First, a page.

Hi, I am developing a infographic for a university research where some words are connected with others words. I want a random arrangement of those words. To do that I use a scatter node to give a list of random points.
The problem is has some points much closer of others resulting in a overlapped words!
Any suggestion to control the distance betwen the random points?
In attachment have a image of I have trying to do.
And sorry for my bad english :)
- rede.png 463 KB
|?||Show this help|
|ESC||Blurs the current field|
|r||Focus the comment reply box|
|^ + ↩||Submit the comment|
You can use
Command ⌘ instead of
Control ^ on Mac
Support Staff 1 Posted by lucasnijs on 31 Mar, 2014 07:25 AM
Hi,is this infographic "live", or is it a static vue that you want to use in a presentation or poster? If it is static you can
1. try obtaining the right solution by changing the seed number in the scatter node. Depending on the number of points in the network this may take a while and there will always be overlapping points.
2. If the solution of 1 is close (only three to four close points): just export and move these points manually in InkScape, Illustrator...
3. If you do not like any of the above you will have to write a specific node that ensures that the random points are not that random anymore.
2 Posted by Guilherme Vieir... on 01 Apr, 2014 12:17 PM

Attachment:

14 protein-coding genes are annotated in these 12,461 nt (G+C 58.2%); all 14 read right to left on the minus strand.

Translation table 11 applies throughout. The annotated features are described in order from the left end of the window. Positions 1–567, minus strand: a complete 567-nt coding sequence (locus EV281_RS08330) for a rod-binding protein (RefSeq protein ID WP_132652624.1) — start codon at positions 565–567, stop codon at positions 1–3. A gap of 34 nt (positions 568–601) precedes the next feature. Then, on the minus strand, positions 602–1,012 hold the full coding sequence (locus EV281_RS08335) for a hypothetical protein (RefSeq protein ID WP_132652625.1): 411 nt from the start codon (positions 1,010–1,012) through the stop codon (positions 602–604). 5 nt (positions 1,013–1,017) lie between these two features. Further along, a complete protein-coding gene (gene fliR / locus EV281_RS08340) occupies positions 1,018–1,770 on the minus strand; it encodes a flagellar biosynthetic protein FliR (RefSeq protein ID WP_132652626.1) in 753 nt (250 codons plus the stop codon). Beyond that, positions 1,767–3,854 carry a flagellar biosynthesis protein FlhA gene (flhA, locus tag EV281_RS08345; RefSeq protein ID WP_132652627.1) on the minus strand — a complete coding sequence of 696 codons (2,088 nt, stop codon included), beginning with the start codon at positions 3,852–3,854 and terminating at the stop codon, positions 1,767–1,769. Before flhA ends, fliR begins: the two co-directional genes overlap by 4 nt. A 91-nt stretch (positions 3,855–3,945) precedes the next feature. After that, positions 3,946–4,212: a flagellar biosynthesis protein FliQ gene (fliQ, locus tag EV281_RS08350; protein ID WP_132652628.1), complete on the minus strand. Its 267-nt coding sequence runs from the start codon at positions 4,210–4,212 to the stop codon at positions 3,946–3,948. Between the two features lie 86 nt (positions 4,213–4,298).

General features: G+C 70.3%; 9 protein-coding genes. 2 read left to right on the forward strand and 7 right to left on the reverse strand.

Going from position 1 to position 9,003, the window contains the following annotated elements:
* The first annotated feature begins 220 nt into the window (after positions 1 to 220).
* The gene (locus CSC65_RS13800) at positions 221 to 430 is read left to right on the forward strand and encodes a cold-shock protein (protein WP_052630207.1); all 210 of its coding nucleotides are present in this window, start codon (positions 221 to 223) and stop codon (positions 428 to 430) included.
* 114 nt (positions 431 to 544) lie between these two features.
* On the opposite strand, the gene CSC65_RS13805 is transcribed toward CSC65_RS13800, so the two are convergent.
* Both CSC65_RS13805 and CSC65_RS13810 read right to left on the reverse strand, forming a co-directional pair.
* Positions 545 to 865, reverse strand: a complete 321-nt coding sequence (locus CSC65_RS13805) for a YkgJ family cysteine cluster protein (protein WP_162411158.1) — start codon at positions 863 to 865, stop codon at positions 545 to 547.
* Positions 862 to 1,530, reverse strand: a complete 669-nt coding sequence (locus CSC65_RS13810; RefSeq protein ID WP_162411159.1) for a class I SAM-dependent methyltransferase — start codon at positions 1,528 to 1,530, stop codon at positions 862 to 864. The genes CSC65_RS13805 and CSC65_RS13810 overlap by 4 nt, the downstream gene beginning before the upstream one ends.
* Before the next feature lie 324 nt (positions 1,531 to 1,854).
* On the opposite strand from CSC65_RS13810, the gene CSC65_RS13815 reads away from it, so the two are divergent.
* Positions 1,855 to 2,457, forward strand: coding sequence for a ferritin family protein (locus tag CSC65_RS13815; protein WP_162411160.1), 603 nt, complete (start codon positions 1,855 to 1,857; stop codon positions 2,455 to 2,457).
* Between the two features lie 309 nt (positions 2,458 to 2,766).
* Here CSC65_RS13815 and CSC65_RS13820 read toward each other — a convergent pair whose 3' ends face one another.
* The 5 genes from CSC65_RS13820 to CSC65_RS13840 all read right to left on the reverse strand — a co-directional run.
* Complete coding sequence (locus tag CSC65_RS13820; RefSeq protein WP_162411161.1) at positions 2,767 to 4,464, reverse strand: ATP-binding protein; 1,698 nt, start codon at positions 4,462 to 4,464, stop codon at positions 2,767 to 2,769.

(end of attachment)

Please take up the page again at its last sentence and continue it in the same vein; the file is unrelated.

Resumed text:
I have tried the solution 1 and 2, but the first are very manual, and for more complex number of words it's hard! The second, my problem is to move the point and the word together without select another close word.
I have tried more two solutions:
I get a little more controled results using a grid node, a wiggle node and a pickup node! The grid give me control of the minimum space between the words, the pickup and the wiggle give a more random sense of compostion.
I a made a SVG with the points and import the coordinates from that and control the position with Illustrator.
The first solution works well, but the final results have a look of a rectangle. The second, is more easy than edit the pdf after, but with more words its be more complex too!
I want to try your third sugestion in the future, it's not sounds complex but for now I can get a fine result using the SVG.